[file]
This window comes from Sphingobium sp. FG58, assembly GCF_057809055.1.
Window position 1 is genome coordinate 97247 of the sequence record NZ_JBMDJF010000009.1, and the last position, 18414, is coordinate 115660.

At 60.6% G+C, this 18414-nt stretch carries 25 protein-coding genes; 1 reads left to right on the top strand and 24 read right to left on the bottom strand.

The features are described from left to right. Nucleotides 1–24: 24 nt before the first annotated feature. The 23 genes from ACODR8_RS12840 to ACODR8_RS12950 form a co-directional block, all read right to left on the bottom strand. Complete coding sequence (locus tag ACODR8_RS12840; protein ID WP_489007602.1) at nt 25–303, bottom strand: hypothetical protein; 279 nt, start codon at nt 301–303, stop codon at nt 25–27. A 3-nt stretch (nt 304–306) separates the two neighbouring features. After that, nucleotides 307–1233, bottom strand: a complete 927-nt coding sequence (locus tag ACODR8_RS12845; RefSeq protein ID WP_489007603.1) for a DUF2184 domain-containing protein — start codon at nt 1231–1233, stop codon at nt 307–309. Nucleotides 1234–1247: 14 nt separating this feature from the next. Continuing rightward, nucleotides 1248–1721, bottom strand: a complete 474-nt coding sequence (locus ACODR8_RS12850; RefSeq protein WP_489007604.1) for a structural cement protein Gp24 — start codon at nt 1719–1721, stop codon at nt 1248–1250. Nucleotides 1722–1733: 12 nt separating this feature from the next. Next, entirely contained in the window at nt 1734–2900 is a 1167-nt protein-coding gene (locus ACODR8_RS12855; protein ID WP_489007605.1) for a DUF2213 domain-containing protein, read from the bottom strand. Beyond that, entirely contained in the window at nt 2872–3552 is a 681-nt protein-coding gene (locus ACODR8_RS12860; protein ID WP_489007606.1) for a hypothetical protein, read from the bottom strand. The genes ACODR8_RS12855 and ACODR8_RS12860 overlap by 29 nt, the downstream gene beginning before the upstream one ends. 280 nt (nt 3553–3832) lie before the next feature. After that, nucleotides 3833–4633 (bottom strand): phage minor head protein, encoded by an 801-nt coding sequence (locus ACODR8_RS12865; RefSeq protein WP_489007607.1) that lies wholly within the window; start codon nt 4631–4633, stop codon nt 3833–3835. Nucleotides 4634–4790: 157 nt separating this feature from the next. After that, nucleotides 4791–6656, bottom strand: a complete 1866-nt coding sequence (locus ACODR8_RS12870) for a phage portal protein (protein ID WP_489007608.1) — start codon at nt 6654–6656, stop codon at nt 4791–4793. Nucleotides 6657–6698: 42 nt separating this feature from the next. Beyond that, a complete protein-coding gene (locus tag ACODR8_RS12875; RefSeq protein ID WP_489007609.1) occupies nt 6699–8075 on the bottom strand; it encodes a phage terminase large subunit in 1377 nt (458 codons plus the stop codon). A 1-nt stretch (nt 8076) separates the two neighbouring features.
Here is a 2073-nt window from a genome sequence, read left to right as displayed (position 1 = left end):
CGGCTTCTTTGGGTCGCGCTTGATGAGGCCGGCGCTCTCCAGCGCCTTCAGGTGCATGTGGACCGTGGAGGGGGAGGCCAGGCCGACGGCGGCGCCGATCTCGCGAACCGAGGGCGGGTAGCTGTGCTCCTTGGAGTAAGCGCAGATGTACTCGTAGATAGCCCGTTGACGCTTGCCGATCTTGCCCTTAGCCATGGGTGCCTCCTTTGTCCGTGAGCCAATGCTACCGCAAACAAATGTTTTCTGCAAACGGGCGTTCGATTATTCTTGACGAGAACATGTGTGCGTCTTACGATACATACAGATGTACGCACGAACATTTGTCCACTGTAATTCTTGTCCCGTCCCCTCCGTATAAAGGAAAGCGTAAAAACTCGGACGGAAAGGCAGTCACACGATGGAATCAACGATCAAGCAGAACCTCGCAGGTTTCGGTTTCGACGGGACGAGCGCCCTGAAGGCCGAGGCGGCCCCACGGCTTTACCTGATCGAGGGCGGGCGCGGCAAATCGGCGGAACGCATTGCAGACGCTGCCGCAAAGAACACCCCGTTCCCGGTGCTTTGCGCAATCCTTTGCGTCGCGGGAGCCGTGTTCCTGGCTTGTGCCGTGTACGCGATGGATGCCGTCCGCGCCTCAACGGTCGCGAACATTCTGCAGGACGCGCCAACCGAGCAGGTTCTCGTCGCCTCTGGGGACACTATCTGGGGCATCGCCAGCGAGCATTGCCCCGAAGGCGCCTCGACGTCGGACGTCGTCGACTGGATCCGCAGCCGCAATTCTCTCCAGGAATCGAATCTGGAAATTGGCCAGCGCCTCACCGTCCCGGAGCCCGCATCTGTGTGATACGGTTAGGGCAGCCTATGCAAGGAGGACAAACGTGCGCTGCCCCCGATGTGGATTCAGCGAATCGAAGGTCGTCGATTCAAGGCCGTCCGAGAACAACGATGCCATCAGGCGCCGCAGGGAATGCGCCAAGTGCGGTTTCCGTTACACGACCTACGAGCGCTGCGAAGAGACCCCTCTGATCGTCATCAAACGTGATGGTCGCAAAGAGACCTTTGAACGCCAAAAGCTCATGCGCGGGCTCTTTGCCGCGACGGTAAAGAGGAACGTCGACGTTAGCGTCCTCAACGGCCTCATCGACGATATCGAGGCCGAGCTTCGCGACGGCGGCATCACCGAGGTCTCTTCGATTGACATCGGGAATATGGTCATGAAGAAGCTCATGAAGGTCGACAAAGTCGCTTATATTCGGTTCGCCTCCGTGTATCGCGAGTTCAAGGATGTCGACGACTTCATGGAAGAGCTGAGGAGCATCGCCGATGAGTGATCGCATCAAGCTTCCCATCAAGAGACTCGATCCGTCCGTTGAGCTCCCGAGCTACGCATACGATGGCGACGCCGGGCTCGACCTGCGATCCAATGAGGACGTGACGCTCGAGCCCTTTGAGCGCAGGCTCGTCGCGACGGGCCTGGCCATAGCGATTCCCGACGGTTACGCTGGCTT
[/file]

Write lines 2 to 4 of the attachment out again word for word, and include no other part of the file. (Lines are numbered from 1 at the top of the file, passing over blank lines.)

Window position 1 is genome coordinate 97247 of the sequence record NZ_JBMDJF010000009.1, and the last position, 18414, is coordinate 115660.

At 60.6% G+C, this 18414-nt stretch carries 25 protein-coding genes; 1 reads left to right on the top strand and 24 read right to left on the bottom strand.

The features are described from left to right. Nucleotides 1–24: 24 nt before the first annotated feature. The 23 genes from ACODR8_RS12840 to ACODR8_RS12950 form a co-directional block, all read right to left on the bottom strand. Complete coding sequence (locus tag ACODR8_RS12840; protein ID WP_489007602.1) at nt 25–303, bottom strand: hypothetical protein; 279 nt, start codon at nt 301–303, stop codon at nt 25–27. A 3-nt stretch (nt 304–306) separates the two neighbouring features. After that, nucleotides 307–1233, bottom strand: a complete 927-nt coding sequence (locus tag ACODR8_RS12845; RefSeq protein ID WP_489007603.1) for a DUF2184 domain-containing protein — start codon at nt 1231–1233, stop codon at nt 307–309. Nucleotides 1234–1247: 14 nt separating this feature from the next. Continuing rightward, nucleotides 1248–1721, bottom strand: a complete 474-nt coding sequence (locus ACODR8_RS12850; RefSeq protein WP_489007604.1) for a structural cement protein Gp24 — start codon at nt 1719–1721, stop codon at nt 1248–1250. Nucleotides 1722–1733: 12 nt separating this feature from the next. Next, entirely contained in the window at nt 1734–2900 is a 1167-nt protein-coding gene (locus ACODR8_RS12855; protein ID WP_489007605.1) for a DUF2213 domain-containing protein, read from the bottom strand. Beyond that, entirely contained in the window at nt 2872–3552 is a 681-nt protein-coding gene (locus ACODR8_RS12860; protein ID WP_489007606.1) for a hypothetical protein, read from the bottom strand. The genes ACODR8_RS12855 and ACODR8_RS12860 overlap by 29 nt, the downstream gene beginning before the upstream one ends. 280 nt (nt 3553–3832) lie before the next feature. After that, nucleotides 3833–4633 (bottom strand): phage minor head protein, encoded by an 801-nt coding sequence (locus ACODR8_RS12865; RefSeq protein WP_489007607.1) that lies wholly within the window; start codon nt 4631–4633, stop codon nt 3833–3835. Nucleotides 4634–4790: 157 nt separating this feature from the next. After that, nucleotides 4791–6656, bottom strand: a complete 1866-nt coding sequence (locus ACODR8_RS12870) for a phage portal protein (protein ID WP_489007608.1) — start codon at nt 6654–6656, stop codon at nt 4791–4793. Nucleotides 6657–6698: 42 nt separating this feature from the next. Beyond that, a complete protein-coding gene (locus tag ACODR8_RS12875; RefSeq protein ID WP_489007609.1) occupies nt 6699–8075 on the bottom strand; it encodes a phage terminase large subunit in 1377 nt (458 codons plus the stop codon). A 1-nt stretch (nt 8076) separates the two neighbouring features.